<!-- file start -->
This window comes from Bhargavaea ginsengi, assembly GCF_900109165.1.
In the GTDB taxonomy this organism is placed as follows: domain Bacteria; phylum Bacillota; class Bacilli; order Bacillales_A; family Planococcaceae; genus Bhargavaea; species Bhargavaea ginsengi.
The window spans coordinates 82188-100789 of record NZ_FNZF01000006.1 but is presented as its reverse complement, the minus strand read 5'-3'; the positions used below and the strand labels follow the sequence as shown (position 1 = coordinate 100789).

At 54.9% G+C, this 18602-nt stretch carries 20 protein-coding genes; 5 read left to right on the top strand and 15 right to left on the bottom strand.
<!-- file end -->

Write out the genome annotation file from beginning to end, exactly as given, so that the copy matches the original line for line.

This window comes from Bhargavaea ginsengi, assembly GCF_900109165.1.
In the GTDB taxonomy this organism is placed as follows: domain Bacteria; phylum Bacillota; class Bacilli; order Bacillales_A; family Planococcaceae; genus Bhargavaea; species Bhargavaea ginsengi.
The window spans coordinates 82188-100789 of record NZ_FNZF01000006.1 but is presented as its reverse complement, the minus strand read 5'-3'; the positions used below and the strand labels follow the sequence as shown (position 1 = coordinate 100789).

At 54.9% G+C, this 18602-nt stretch carries 20 protein-coding genes; 5 read left to right on the top strand and 15 right to left on the bottom strand.